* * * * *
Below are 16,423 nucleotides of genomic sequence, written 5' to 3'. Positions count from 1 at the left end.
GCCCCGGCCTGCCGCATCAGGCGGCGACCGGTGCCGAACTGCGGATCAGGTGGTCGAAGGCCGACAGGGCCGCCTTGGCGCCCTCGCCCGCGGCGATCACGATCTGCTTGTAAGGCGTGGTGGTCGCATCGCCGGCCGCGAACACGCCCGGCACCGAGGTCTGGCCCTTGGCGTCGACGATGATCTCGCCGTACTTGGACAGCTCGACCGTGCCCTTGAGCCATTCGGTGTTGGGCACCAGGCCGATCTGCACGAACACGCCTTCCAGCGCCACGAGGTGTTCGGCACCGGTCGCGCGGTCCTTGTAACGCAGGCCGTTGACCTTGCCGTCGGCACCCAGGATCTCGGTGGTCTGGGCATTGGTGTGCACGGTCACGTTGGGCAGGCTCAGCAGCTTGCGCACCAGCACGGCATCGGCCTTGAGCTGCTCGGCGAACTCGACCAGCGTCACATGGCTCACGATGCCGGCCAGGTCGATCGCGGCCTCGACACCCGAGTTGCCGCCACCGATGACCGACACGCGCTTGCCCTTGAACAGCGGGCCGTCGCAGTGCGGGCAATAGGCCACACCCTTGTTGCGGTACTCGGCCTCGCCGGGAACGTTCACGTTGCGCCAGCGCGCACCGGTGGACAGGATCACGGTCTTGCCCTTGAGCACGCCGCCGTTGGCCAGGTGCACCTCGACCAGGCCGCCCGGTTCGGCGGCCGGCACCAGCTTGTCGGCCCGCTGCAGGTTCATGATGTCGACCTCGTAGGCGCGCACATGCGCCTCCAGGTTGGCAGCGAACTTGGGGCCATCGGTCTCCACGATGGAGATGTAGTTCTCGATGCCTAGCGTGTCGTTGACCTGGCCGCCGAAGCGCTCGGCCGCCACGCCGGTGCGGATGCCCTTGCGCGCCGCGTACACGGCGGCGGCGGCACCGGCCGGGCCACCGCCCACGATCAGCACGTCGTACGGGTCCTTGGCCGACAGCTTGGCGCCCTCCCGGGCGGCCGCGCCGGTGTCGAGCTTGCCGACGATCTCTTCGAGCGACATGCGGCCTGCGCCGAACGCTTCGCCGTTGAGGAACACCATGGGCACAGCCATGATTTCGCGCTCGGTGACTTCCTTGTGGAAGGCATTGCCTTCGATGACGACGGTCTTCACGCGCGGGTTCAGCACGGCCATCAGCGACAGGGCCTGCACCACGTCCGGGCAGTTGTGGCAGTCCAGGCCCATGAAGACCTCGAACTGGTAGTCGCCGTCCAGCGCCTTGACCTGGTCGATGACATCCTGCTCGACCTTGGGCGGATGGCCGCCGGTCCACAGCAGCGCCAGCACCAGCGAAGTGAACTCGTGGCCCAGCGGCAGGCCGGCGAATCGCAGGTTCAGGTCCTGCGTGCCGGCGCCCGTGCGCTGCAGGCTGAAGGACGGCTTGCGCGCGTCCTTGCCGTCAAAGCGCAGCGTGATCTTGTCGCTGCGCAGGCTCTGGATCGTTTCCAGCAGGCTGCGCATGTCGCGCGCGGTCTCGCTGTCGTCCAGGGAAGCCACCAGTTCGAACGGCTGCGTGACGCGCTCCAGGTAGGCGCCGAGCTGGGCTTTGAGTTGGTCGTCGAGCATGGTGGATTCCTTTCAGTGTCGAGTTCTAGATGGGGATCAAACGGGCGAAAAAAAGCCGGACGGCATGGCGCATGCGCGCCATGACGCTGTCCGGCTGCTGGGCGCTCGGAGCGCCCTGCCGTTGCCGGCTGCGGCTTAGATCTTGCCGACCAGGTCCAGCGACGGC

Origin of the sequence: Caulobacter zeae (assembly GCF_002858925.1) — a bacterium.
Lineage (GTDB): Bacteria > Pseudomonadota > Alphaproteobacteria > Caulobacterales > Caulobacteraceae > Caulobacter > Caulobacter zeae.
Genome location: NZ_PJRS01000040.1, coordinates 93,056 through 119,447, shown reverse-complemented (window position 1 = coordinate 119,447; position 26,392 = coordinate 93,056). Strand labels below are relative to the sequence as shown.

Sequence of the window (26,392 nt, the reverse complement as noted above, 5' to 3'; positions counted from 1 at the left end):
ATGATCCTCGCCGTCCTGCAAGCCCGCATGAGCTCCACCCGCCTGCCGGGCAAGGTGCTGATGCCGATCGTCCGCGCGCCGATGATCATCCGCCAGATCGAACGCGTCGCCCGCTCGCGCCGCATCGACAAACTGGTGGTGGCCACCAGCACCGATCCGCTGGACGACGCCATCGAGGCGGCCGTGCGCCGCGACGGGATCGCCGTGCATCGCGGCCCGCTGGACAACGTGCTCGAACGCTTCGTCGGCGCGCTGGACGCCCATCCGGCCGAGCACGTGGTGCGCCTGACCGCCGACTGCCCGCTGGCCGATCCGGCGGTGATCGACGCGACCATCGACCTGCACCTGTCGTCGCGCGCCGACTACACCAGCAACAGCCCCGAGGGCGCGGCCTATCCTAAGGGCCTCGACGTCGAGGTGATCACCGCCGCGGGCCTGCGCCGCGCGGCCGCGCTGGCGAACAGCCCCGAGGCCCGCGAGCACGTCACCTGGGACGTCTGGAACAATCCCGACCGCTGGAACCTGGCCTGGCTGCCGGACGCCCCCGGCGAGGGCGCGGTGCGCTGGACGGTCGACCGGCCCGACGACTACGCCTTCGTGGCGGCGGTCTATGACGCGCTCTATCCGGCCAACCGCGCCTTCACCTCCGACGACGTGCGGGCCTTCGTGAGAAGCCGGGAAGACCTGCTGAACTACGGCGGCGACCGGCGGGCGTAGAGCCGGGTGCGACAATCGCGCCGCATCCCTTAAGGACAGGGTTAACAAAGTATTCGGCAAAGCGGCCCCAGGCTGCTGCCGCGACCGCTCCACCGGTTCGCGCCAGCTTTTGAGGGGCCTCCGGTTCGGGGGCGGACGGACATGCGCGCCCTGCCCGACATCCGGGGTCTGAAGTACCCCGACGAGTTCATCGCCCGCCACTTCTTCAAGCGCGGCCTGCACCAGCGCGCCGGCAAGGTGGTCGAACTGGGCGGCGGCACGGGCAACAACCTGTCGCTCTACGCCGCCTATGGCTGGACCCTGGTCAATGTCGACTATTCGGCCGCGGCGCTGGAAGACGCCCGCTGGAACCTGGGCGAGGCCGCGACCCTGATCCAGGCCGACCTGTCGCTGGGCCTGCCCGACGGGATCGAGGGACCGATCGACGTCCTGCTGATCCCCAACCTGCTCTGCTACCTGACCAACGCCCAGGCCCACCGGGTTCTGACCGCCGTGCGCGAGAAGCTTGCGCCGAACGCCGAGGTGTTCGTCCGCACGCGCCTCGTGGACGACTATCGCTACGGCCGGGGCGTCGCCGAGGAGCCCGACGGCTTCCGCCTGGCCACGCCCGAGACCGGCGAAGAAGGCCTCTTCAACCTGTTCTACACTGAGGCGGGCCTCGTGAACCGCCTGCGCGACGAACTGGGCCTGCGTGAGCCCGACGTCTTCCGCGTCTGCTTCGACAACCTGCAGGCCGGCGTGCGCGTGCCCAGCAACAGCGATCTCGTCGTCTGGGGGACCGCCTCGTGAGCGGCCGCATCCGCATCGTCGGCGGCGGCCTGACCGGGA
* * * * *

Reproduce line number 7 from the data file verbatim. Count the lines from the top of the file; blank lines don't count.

ATGATCCTCGCCGTCCTGCAAGCCCGCATGAGCTCCACCCGCCTGCCGGGCAAGGTGCTGATGCCGATCGTCCGCGCGCCGATGATCATCCGCCAGATCGAACGCGTCGCCCGCTCGCGCCGCATCGACAAACTGGTGGTGGCCACCAGCACCGATCCGCTGGACGACGCCATCGAGGCGGCCGTGCGCCGCGACGGGATCGCCGTGCATCGCGGCCCGCTGGACAACGTGCTCGAACGCTTCGTCGGCGCGCTGGACGCCCATCCGGCCGAGCACGTGGTGCGCCTGACCGCCGACTGCCCGCTGGCCGATCCGGCGGTGATCGACGCGACCATCGACCTGCACCTGTCGTCGCGCGCCGACTACACCAGCAACAGCCCCGAGGGCGCGGCCTATCCTAAGGGCCTCGACGTCGAGGTGATCACCGCCGCGGGCCTGCGCCGCGCGGCCGCGCTGGCGAACAGCCCCGAGGCCCGCGAGCACGTCACCTGGGACGTCTGGAACAATCCCGACCGCTGGAACCTGGCCTGGCTGCCGGACGCCCCCGGCGAGGGCGCGGTGCGCTGGACGGTCGACCGGCCCGACGACTACGCCTTCGTGGCGGCGGTCTATGACGCGCTCTATCCGGCCAACCGCGCCTTCACCTCCGACGACGTGCGGGCCTTCGTGAGAAGCCGGGAAGACCTGCTGAACTACGGCGGCGACCGGCGGGCGTAGAGCCGGGTGCGACAATCGCGCCGCATCCCTTAAGGACAGGGTTAACAAAGTATTCGGCAAAGCGGCCCCAGGCTGCTGCCGCGACCGCTCCACCGGTTCGCGCCAGCTTTTGAGGGGCCTCCGGTTCGGGGGCGGACGGACATGCGCGCCCTGCCCGACATCCGGGGTCTGAAGTACCCCGACGAGTTCATCGCCCGCCACTTCTTCAAGCGCGGCCTGCACCAGCGCGCCGGCAAGGTGGTCGAACTGGGCGGCGGCACGGGCAACAACCTGTCGCTCTACGCCGCCTATGGCTGGACCCTGGTCAATGTCGACTATTCGGCCGCGGCGCTGGAAGACGCCCGCTGGAACCTGGGCGAGGCCGCGACCCTGATCCAGGCCGACCTGTCGCTGGGCCTGCCCGACGGGATCGAGGGACCGATCGACGTCCTGCTGATCCCCAACCTGCTCTGCTACCTGACCAACGCCCAGGCCCACCGGGTTCTGACCGCCGTGCGCGAGAAGCTTGCGCCGAACGCCGAGGTGTTCGTCCGCACGCGCCTCGTGGACGACTATCGCTACGGCCGGGGCGTCGCCGAGGAGCCCGACGGCTTCCGCCTGGCCACGCCCGAGACCGGCGAAGAAGGCCTCTTCAACCTGTTCTACACTGAGGCGGGCCTCGTGAACCGCCTGCGCGACGAACTGGGCCTGCGTGAGCCCGACGTCTTCCGCGTCTGCTTCGACAACCTGCAGGCCGGCGTGCGCGTGCCCAGCAACAGCGATCTCGTCGTCTGGGGGACCGCCTCGTGAGCGGCCGCATCCGCATCGTCGGCGGCGGCCTGACCGGGA